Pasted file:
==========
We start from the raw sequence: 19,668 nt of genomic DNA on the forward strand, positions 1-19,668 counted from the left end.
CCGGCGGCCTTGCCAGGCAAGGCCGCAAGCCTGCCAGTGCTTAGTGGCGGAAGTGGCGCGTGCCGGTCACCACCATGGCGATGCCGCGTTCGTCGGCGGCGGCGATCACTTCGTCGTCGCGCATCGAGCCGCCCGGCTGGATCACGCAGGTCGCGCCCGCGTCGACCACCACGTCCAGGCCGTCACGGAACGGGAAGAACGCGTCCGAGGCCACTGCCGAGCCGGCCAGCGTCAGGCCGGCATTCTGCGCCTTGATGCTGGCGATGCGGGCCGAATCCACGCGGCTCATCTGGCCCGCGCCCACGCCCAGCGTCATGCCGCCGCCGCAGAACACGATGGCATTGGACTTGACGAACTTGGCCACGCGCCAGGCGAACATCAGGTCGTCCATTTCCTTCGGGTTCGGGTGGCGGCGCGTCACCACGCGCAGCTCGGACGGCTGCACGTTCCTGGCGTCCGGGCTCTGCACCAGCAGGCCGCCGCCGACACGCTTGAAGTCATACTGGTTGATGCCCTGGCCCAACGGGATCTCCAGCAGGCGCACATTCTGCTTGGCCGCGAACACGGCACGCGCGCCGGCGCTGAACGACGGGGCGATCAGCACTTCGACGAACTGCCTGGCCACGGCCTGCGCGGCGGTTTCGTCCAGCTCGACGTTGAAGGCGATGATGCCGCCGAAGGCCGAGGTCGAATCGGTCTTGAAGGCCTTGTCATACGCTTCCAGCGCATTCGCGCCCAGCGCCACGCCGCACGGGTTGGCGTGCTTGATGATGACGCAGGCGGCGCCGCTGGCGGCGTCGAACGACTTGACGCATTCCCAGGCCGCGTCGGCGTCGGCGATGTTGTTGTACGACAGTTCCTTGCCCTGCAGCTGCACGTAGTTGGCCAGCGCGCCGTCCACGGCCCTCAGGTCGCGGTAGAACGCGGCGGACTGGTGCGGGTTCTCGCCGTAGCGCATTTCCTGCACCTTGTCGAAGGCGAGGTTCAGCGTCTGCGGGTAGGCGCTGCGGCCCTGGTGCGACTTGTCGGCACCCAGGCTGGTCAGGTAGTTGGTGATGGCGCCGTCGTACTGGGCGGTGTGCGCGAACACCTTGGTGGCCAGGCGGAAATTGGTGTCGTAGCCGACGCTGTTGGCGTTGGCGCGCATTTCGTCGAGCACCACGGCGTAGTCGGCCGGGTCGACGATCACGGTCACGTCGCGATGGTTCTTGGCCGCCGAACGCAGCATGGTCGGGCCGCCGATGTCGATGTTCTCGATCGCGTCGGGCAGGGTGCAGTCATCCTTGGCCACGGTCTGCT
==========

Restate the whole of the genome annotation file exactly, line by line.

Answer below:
We start from the raw sequence: 19,668 nt of genomic DNA on the forward strand, positions 1-19,668 counted from the left end.
CCGGCGGCCTTGCCAGGCAAGGCCGCAAGCCTGCCAGTGCTTAGTGGCGGAAGTGGCGCGTGCCGGTCACCACCATGGCGATGCCGCGTTCGTCGGCGGCGGCGATCACTTCGTCGTCGCGCATCGAGCCGCCCGGCTGGATCACGCAGGTCGCGCCCGCGTCGACCACCACGTCCAGGCCGTCACGGAACGGGAAGAACGCGTCCGAGGCCACTGCCGAGCCGGCCAGCGTCAGGCCGGCATTCTGCGCCTTGATGCTGGCGATGCGGGCCGAATCCACGCGGCTCATCTGGCCCGCGCCCACGCCCAGCGTCATGCCGCCGCCGCAGAACACGATGGCATTGGACTTGACGAACTTGGCCACGCGCCAGGCGAACATCAGGTCGTCCATTTCCTTCGGGTTCGGGTGGCGGCGCGTCACCACGCGCAGCTCGGACGGCTGCACGTTCCTGGCGTCCGGGCTCTGCACCAGCAGGCCGCCGCCGACACGCTTGAAGTCATACTGGTTGATGCCCTGGCCCAACGGGATCTCCAGCAGGCGCACATTCTGCTTGGCCGCGAACACGGCACGCGCGCCGGCGCTGAACGACGGGGCGATCAGCACTTCGACGAACTGCCTGGCCACGGCCTGCGCGGCGGTTTCGTCCAGCTCGACGTTGAAGGCGATGATGCCGCCGAAGGCCGAGGTCGAATCGGTCTTGAAGGCCTTGTCATACGCTTCCAGCGCATTCGCGCCCAGCGCCACGCCGCACGGGTTGGCGTGCTTGATGATGACGCAGGCGGCGCCGCTGGCGGCGTCGAACGACTTGACGCATTCCCAGGCCGCGTCGGCGTCGGCGATGTTGTTGTACGACAGTTCCTTGCCCTGCAGCTGCACGTAGTTGGCCAGCGCGCCGTCCACGGCCCTCAGGTCGCGGTAGAACGCGGCGGACTGGTGCGGGTTCTCGCCGTAGCGCATTTCCTGCACCTTGTCGAAGGCGAGGTTCAGCGTCTGCGGGTAGGCGCTGCGGCCCTGGTGCGACTTGTCGGCACCCAGGCTGGTCAGGTAGTTGGTGATGGCGCCGTCGTACTGGGCGGTGTGCGCGAACACCTTGGTGGCCAGGCGGAAATTGGTGTCGTAGCCGACGCTGTTGGCGTTGGCGCGCATTTCGTCGAGCACCACGGCGTAGTCGGCCGGGTCGACGATCACGGTCACGTCGCGATGGTTCTTGGCCGCCGAACGCAGCATGGTCGGGCCGCCGATGTCGATGTTCTCGATCGCGTCGGGCAGGGTGCAGTCATCCTTGGCCACGGTCTGCT